Saturday, December 8, 2012

Southern Pecan Pie

Pecan pie (pronounced “puh-khan” where I live) is a holiday tradition in the South. I make two of these incredibly rich, wonderfully tasty desserts for Thanksgiving every year, plus two for Christmas—one is never enough! Vintage recipes for these pies were concocted to use the pecans native to the lower U.S., also the sugar cane syrup, butter and eggs plentiful in rural areas. My version came from my mom, who found it on a dark Karo corn syrup bottle in the Fifties, but has been adapted to my family’s taste.

Pecan Pie with Fluted Crust
Homemade pie crust is always better, but if pressed for time, I put a fluted edge on a crust from the diary case. Few notice the difference – or are too polite to mention it! I’m including my crust recipe in case you want to experiment. Whatever you do, enjoy!

Pecan Pie
4 large eggs, whisked
4 tablespoons butter, melted
¾ cup sugar
1 cup dark Karo corn syrup
1 teaspoon vanilla extract
¼ teaspoon salt
1 cup pecans

Preheat oven to 350° F
In a medium bowl, stir together sugar, salt, syrup, vanilla and butter. Add whisked eggs and mix well. Add pecans. Pour into unbaked pie shell.
Bake in center of oven for 60 – 70 minutes, until pie crust edges are brown and pecan filling is firm in the middle.

Oven temperatures vary. If the crust appears to be browning too fast, cover the edges with aluminum foil.
Pie filling will deflate as it cools, forming a flat, candy-like crust on top on the pie.
Cane syrup may be substituted for the dark Karo corn syrup.
Real butter and real vanilla make the best pie.
Pecans may be left whole, broken, chopped or ground fine, as desired.

Pie Crust

½ cup shortening’
1 ½ cups all purpose flour
¼ teaspoon salt
4 tablespoons ice water

Sift flour and salt into a medium bowl. Add shortening and cut into flour with a pastry blender. Add ice water, and mix lightly until it forms a dough ball. Roll out on a floured surface to approximately 1 ½ inches larger than your pie plate. Place in the plate. Trim away excess dough and crimp the edge with a fork, or leave the excess dough and create a fluted edge.  

To make a fluted pie crust edge: Roll out the pie crust dough to form a circle approximately 1 ½ inches larger than your pie plate. Place the uncooked crust into the plate with excess draped over the rim. Lightly press the crust into the plate so it takes the plate form and there are no air pockets under it. Fold the excess crust under all the way around the pie plate rim to form a small ridge. Place the side of your index finger on the crust ridge at an angle and gently pinch the dough ridge with your thumb. Place thumb in the indentation just made, press down with your index finger at an angle as before, and pinch with your thumb again. Continue around the crust in this manner until you reach your starting point. The placement of your index finger doesn't matter as long as it’s held at approximately the same angle each time you press down. Practice makes this a fast and easy embellishment.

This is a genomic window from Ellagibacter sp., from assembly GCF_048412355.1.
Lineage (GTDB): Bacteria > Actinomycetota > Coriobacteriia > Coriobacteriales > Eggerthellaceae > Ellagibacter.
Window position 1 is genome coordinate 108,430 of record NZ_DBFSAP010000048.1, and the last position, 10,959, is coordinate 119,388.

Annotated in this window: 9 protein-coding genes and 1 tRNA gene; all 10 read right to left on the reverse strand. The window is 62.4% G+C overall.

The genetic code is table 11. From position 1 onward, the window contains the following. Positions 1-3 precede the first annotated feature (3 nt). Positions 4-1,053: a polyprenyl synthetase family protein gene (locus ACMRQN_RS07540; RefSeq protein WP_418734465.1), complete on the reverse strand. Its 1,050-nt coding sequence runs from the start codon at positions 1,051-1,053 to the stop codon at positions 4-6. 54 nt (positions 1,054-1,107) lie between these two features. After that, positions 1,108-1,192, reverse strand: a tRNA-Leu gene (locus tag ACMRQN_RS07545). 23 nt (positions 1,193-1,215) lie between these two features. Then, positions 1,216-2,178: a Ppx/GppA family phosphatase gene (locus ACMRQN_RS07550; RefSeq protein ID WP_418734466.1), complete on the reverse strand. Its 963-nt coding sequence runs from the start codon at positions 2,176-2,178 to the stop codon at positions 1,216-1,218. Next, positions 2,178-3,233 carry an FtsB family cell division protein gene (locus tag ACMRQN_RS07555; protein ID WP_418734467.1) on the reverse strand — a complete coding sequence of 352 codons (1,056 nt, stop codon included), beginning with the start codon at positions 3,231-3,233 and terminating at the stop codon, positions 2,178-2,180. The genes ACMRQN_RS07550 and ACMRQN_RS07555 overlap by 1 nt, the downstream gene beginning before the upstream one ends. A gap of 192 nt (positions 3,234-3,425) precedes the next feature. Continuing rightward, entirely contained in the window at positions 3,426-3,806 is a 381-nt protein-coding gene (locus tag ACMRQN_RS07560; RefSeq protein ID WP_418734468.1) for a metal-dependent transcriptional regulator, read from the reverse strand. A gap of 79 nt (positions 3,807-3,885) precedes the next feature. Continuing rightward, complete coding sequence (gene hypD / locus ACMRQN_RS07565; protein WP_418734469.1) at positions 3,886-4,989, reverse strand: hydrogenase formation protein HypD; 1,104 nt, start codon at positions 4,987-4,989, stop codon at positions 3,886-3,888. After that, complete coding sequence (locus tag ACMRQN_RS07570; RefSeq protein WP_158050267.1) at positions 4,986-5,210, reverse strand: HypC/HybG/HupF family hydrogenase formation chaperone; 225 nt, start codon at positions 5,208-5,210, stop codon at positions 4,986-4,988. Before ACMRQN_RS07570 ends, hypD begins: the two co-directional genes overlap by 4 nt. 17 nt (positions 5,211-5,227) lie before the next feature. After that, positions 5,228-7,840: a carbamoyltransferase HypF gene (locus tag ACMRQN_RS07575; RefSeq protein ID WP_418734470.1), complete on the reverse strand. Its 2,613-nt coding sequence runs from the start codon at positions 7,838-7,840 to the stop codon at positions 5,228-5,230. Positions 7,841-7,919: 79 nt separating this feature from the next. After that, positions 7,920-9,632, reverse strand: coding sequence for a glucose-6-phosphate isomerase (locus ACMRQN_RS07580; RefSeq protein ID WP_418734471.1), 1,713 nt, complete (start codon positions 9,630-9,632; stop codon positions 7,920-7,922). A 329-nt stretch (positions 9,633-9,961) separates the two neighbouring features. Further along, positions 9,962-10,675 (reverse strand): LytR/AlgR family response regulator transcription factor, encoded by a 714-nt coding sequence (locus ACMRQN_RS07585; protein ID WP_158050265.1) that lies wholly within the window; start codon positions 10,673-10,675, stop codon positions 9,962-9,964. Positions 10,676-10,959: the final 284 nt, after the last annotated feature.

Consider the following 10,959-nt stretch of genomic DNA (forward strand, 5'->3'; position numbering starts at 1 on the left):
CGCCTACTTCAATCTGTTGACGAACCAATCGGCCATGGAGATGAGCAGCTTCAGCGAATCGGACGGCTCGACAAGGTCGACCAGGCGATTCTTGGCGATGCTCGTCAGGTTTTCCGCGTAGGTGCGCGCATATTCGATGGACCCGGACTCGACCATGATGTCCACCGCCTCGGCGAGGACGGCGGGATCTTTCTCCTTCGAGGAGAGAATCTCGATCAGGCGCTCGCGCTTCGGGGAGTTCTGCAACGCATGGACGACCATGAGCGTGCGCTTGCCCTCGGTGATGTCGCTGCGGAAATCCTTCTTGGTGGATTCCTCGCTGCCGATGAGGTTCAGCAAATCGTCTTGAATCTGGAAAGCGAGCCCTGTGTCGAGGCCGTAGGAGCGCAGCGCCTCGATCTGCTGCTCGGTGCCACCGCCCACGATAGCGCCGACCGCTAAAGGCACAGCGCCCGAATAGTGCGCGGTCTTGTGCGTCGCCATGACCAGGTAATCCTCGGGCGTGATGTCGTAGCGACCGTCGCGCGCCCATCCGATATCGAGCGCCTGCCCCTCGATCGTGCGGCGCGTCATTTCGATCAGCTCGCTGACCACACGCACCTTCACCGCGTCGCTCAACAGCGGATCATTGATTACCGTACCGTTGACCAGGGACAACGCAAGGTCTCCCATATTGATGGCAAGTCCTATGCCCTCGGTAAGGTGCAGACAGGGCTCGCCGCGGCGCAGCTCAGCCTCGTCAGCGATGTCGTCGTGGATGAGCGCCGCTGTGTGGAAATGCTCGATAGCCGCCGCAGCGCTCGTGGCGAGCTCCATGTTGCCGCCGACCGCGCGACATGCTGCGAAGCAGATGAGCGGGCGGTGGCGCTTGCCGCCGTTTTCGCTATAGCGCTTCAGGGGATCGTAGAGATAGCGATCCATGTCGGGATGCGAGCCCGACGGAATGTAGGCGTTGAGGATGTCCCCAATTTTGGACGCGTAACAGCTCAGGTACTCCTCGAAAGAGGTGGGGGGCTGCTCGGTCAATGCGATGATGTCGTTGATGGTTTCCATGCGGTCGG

For a flakier crust, place bowl with flour, salt and cut-in shortening in the freezer overnight.
Overworking the dough will toughen it; handle as little as possible.

For more varieties of pecan pies, also different pie crust edgings, see my Pinterest Board, “For Love of Pie”:


Since publishing her first book at age 27, New York Times bestselling and award-winning author Jennifer Blake has gone on to write over 65 historical and contemporary novels in multiple genres. She brings the story-telling power and seductive passion of the South to her stories, reflecting her 8th-generation Louisiana heritage. Jennifer lives with her husband in northern Louisiana.

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